THIS STORY HAS BEEN FORMATTED FOR EASY PRINTING

Delta changes baggage rules for military

After complaint, troops get fourth bag for free

Delta apologized to the soldiers and changed its policy. Delta apologized to the soldiers and changed its policy. (Paul Sancya/Associated Press/File)
By Mike Morris
Cox Newspapers / June 9, 2011

E-mail this article

Invalid E-mail address
Invalid E-mail address

Sending your article

Your article has been sent.

Text size +

ATLANTA — Delta Air Lines changed its baggage policies yesterday in reaction to a firestorm of criticism over an incident in which a group of US soldiers returning home from Afghanistan were charged $200 each for extra bags on a flight to Atlanta.

According to a video shot on the plane by Staff Sergeants Fred Hilliker and Robert O’Hair and later posted on YouTube, the soldiers were authorized to check as many as four bags, free of charge. But on their flight from Baltimore to Atlanta, they were hit with a $200 fee per soldier for a fourth bag, with the group paying a total of $2,800.

Delta spokeswoman Susan Elliott declined to say whether Delta would reimburse the soldiers.

“We do not disclose individual passenger information as it relates to a specific issue, but I can tell you that we are going to be working very closely with them to ensure we make them whole in this,’’ Elliott told The Atlanta Journal-Constitution. “At the end of the day we’re going to make things right with them.’’

In a blog posting on Delta’s website, the airline’s social media manager, identified only as “Rachel R.,’’ apologized and outlined a policy that allows three bags per military passenger in coach, and four per passenger in business and first class.

“In the case of today’s incident, we would like to publicly apologize to those service men and women for any miscommunications regarding our current policies as well as any inconvenience we may have caused,’’ the posting said. “We are currently looking further into the situation, and will be reaching out to each of them personally to address their concerns and work to correct any issues they have faced.’’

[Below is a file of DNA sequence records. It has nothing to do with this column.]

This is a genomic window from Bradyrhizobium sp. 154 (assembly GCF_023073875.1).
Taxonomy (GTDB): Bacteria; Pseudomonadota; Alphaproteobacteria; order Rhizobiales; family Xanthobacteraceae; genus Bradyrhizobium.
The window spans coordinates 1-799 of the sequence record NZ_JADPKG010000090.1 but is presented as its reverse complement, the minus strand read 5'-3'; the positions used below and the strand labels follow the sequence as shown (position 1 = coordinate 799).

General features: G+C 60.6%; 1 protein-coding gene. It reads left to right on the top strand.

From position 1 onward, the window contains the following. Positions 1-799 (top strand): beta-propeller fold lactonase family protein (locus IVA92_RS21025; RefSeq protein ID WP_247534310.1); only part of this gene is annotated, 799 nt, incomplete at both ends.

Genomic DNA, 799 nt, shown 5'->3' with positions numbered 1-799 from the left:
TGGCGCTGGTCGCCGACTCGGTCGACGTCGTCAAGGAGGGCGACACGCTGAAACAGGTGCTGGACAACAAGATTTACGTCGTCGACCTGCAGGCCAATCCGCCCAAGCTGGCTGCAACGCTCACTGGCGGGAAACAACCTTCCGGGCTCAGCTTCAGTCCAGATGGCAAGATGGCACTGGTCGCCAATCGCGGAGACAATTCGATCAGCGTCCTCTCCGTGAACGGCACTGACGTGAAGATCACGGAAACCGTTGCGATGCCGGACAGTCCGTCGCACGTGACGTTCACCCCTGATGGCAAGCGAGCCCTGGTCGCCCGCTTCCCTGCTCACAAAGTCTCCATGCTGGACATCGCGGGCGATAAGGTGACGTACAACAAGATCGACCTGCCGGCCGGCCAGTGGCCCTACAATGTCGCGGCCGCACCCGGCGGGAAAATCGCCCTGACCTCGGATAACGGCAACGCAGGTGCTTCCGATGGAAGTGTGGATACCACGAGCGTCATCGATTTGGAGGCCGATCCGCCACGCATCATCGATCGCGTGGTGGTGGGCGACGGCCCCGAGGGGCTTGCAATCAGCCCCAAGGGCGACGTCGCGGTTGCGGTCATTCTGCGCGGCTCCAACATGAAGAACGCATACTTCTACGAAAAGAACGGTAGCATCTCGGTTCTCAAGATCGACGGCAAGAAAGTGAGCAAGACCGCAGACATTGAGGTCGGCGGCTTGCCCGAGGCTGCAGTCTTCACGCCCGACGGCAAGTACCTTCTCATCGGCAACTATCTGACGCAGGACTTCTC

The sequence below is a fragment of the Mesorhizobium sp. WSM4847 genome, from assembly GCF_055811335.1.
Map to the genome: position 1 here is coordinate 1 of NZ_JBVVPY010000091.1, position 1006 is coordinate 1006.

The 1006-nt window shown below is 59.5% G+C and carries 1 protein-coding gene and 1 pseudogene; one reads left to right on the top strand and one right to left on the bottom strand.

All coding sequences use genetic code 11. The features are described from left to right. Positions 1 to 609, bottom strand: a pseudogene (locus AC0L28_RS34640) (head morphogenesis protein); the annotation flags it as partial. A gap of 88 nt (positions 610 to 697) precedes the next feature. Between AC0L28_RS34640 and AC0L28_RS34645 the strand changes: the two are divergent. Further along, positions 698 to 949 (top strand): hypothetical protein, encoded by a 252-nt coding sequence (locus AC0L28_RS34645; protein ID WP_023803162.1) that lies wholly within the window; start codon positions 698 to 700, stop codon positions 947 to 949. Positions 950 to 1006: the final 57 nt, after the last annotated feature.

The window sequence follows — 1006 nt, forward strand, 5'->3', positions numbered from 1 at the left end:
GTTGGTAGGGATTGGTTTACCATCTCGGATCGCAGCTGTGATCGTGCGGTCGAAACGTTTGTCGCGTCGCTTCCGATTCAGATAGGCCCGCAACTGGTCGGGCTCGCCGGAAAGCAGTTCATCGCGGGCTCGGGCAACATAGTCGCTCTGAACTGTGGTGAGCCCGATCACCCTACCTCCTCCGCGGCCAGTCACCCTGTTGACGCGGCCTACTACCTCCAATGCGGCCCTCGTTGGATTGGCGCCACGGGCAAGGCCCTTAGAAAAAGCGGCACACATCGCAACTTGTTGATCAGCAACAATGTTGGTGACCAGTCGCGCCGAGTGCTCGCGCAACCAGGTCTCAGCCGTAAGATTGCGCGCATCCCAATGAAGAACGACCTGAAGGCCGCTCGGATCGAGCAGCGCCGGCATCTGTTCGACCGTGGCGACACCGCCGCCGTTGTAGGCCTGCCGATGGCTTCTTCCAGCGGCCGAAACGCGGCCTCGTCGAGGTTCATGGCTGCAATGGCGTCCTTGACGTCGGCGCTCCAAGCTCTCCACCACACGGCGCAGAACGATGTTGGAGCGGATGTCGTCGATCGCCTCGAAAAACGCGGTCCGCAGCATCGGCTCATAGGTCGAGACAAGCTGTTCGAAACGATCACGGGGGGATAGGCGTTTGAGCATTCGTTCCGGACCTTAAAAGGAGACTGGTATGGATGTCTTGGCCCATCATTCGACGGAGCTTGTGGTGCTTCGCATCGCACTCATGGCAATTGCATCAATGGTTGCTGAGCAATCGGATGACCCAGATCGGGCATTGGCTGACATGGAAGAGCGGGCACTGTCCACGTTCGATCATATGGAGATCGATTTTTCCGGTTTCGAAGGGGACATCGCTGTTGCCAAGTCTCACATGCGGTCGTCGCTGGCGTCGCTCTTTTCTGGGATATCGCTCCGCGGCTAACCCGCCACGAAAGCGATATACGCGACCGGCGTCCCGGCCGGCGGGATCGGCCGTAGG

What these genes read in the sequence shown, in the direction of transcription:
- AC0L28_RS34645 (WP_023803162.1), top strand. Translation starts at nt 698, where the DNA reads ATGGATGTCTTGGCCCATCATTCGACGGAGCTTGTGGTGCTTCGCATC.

By early afternoon yesterday, the airline had announced a change in its baggage allowance.

“Delta Air Lines today increased its free checked baggage allotment for US military traveling on orders in economy class to four checked bags,’’ the airline said in a press release.

The new policy “also allows US military personnel traveling on orders in first and business class to check up to five bags at no charge. Each bag may weigh up to 70 pounds and measure up to 80 linear inches,’’ the statement said. “Because of weight, balance, and space constraints, Delta Connection carriers accept up to four bags at no charge.’’

In the video posted on YouTube, O’Hair said his fourth bag was a weapons case for a grenade launcher, rifle, and pistol.

The Army newspaper Stars and Stripes reported on its website that O’Hair and Hilliker were deployed with a Reserve unit based in Georgia, and were on their way to Fort Polk, La.

Delta’s initial explanation and apology appeared to do little to stem the criticism, as the first reply to the blog posting on the airline’s website began with, “How un-American can Delta be?’’

Other replies posted on the blog early yesterday read, “I’m a Vietnam vet and will never fly Delta again unless all of the fees are returned. I don’t care what your policy is,’’ and “It is very sad and so wrong that it took our soldiers doing a video to expose what Delta did to them and bring awareness of this situation to the entire world.’’